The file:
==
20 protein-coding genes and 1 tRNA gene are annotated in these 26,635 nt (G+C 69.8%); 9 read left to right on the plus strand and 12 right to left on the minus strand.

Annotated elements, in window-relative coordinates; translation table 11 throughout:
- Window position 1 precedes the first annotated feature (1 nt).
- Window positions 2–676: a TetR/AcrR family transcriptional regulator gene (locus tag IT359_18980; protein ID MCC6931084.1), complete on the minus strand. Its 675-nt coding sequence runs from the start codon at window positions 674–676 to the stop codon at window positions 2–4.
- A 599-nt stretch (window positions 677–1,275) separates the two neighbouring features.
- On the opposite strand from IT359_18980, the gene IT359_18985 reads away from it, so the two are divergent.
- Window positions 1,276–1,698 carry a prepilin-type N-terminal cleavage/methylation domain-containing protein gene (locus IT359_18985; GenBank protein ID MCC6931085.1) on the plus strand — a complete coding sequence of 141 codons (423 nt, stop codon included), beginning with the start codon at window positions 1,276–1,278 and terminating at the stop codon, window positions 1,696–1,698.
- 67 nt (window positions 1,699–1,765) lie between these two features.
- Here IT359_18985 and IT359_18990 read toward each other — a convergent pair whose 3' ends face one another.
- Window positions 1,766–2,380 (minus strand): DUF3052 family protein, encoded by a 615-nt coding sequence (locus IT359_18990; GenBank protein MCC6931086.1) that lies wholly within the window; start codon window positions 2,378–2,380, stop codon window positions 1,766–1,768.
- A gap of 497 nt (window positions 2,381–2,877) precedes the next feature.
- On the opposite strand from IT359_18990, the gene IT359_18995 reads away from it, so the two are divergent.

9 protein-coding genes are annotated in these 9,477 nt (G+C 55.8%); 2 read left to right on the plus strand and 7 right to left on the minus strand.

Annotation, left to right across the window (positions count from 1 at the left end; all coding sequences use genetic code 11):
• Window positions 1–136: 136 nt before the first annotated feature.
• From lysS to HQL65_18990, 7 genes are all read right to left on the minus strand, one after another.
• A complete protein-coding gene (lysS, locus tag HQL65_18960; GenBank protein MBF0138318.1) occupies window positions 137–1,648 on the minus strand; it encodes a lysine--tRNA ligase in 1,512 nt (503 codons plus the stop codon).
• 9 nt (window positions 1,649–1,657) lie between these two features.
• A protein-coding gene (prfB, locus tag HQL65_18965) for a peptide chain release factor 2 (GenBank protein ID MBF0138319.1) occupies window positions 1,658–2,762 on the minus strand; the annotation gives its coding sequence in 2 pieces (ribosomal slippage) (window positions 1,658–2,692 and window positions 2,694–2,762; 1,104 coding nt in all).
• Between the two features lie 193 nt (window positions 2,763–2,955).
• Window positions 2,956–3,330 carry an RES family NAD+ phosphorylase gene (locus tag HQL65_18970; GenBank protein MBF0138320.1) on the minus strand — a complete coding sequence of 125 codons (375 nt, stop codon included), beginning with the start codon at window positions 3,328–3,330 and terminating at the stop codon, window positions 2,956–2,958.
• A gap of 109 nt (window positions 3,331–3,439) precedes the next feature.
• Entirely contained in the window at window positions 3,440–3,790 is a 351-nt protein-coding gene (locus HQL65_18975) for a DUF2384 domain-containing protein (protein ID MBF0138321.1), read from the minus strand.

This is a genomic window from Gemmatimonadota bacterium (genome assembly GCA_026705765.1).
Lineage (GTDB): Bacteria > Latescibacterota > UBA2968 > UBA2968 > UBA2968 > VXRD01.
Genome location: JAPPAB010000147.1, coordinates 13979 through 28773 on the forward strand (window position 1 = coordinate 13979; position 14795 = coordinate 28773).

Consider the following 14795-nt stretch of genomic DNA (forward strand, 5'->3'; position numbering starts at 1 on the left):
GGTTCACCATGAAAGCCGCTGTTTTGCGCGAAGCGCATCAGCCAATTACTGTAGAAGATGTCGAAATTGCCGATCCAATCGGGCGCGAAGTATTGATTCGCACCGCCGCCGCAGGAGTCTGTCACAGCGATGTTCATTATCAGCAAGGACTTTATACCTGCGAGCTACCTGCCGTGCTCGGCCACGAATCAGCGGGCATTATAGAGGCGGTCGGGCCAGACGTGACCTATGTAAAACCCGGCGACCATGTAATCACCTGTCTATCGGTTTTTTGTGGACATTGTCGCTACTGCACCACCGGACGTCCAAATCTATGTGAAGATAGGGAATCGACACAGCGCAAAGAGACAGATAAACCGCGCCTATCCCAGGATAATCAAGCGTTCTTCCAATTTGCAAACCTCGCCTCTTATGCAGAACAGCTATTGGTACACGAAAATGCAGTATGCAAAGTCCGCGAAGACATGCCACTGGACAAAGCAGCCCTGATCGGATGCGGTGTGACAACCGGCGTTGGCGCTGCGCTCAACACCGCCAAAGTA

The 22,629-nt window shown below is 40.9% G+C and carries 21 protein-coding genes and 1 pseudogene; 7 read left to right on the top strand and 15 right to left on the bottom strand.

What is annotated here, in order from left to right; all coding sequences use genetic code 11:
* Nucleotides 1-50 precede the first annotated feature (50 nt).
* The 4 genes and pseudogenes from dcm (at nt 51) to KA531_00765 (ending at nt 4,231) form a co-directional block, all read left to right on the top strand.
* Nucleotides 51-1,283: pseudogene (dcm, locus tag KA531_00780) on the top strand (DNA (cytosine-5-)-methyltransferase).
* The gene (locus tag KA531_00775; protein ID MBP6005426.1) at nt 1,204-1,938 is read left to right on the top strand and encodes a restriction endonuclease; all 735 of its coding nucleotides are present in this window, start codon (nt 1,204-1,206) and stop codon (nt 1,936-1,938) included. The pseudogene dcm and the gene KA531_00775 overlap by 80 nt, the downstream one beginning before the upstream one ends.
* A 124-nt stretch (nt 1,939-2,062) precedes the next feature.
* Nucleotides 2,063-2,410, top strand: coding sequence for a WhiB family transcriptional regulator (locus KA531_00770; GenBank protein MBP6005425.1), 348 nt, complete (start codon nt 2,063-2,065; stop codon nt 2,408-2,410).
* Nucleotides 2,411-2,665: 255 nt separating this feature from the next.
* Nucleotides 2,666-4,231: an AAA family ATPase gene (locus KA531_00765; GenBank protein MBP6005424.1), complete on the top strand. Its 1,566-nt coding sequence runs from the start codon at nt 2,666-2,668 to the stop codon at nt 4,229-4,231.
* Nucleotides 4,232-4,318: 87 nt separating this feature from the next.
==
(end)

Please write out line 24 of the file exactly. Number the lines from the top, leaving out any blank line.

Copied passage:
This is a genomic window from Gemmatimonadota bacterium (genome assembly GCA_026705765.1).